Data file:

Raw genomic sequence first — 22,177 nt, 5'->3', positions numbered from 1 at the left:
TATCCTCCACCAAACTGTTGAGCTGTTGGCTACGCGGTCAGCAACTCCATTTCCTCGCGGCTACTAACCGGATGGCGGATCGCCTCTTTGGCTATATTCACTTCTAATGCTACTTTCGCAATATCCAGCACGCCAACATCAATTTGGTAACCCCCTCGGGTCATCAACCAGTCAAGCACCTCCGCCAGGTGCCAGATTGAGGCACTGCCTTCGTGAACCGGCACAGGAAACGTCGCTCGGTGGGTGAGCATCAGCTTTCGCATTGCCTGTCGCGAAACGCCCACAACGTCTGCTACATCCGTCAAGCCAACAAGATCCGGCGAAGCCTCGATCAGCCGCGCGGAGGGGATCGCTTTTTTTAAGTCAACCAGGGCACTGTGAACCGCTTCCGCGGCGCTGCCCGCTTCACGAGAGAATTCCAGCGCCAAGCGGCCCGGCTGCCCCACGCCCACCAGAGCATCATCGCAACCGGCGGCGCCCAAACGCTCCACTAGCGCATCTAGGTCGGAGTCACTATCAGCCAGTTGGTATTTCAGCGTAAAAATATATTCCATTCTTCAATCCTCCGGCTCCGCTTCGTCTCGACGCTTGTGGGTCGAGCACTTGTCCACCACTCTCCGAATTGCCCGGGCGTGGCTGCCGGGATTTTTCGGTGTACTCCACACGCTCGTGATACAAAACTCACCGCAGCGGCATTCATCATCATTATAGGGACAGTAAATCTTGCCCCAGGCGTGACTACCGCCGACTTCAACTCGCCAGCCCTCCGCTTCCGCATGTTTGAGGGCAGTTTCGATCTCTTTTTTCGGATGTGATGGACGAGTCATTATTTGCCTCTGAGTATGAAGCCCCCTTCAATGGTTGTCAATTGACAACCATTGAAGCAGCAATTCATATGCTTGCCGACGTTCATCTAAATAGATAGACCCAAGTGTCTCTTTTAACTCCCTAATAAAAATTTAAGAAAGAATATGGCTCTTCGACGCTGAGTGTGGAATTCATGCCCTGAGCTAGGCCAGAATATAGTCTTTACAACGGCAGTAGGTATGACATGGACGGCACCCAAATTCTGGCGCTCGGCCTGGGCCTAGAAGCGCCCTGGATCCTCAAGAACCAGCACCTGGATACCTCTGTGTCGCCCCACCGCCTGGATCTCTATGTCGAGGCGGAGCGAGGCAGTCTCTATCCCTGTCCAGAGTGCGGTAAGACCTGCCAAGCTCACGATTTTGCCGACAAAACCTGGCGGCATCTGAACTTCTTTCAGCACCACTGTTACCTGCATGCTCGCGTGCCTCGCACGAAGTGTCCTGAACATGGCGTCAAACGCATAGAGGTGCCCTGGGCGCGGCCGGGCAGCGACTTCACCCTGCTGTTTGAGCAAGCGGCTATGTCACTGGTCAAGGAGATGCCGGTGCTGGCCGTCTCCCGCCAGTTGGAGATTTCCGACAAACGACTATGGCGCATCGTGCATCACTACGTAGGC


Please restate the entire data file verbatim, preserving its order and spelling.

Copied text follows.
Raw genomic sequence first — 22,177 nt, 5'->3', positions numbered from 1 at the left:
TATCCTCCACCAAACTGTTGAGCTGTTGGCTACGCGGTCAGCAACTCCATTTCCTCGCGGCTACTAACCGGATGGCGGATCGCCTCTTTGGCTATATTCACTTCTAATGCTACTTTCGCAATATCCAGCACGCCAACATCAATTTGGTAACCCCCTCGGGTCATCAACCAGTCAAGCACCTCCGCCAGGTGCCAGATTGAGGCACTGCCTTCGTGAACCGGCACAGGAAACGTCGCTCGGTGGGTGAGCATCAGCTTTCGCATTGCCTGTCGCGAAACGCCCACAACGTCTGCTACATCCGTCAAGCCAACAAGATCCGGCGAAGCCTCGATCAGCCGCGCGGAGGGGATCGCTTTTTTTAAGTCAACCAGGGCACTGTGAACCGCTTCCGCGGCGCTGCCCGCTTCACGAGAGAATTCCAGCGCCAAGCGGCCCGGCTGCCCCACGCCCACCAGAGCATCATCGCAACCGGCGGCGCCCAAACGCTCCACTAGCGCATCTAGGTCGGAGTCACTATCAGCCAGTTGGTATTTCAGCGTAAAAATATATTCCATTCTTCAATCCTCCGGCTCCGCTTCGTCTCGACGCTTGTGGGTCGAGCACTTGTCCACCACTCTCCGAATTGCCCGGGCGTGGCTGCCGGGATTTTTCGGTGTACTCCACACGCTCGTGATACAAAACTCACCGCAGCGGCATTCATCATCATTATAGGGACAGTAAATCTTGCCCCAGGCGTGACTACCGCCGACTTCAACTCGCCAGCCCTCCGCTTCCGCATGTTTGAGGGCAGTTTCGATCTCTTTTTTCGGATGTGATGGACGAGTCATTATTTGCCTCTGAGTATGAAGCCCCCTTCAATGGTTGTCAATTGACAACCATTGAAGCAGCAATTCATATGCTTGCCGACGTTCATCTAAATAGATAGACCCAAGTGTCTCTTTTAACTCCCTAATAAAAATTTAAGAAAGAATATGGCTCTTCGACGCTGAGTGTGGAATTCATGCCCTGAGCTAGGCCAGAATATAGTCTTTACAACGGCAGTAGGTATGACATGGACGGCACCCAAATTCTGGCGCTCGGCCTGGGCCTAGAAGCGCCCTGGATCCTCAAGAACCAGCACCTGGATACCTCTGTGTCGCCCCACCGCCTGGATCTCTATGTCGAGGCGGAGCGAGGCAGTCTCTATCCCTGTCCAGAGTGCGGTAAGACCTGCCAAGCTCACGATTTTGCCGACAAAACCTGGCGGCATCTGAACTTCTTTCAGCACCACTGTTACCTGCATGCTCGCGTGCCTCGCACGAAGTGTCCTGAACATGGCGTCAAACGCATAGAGGTGCCCTGGGCGCGGCCGGGCAGCGACTTCACCCTGCTGTTTGAGCAAGCGGCTATGTCACTGGTCAAGGAGATGCCGGTGCTGGCCGTCTCCCGCCAGTTGGAGATTTCCGACAAACGACTATGGCGCATCGTGCATCACTACGTAGGC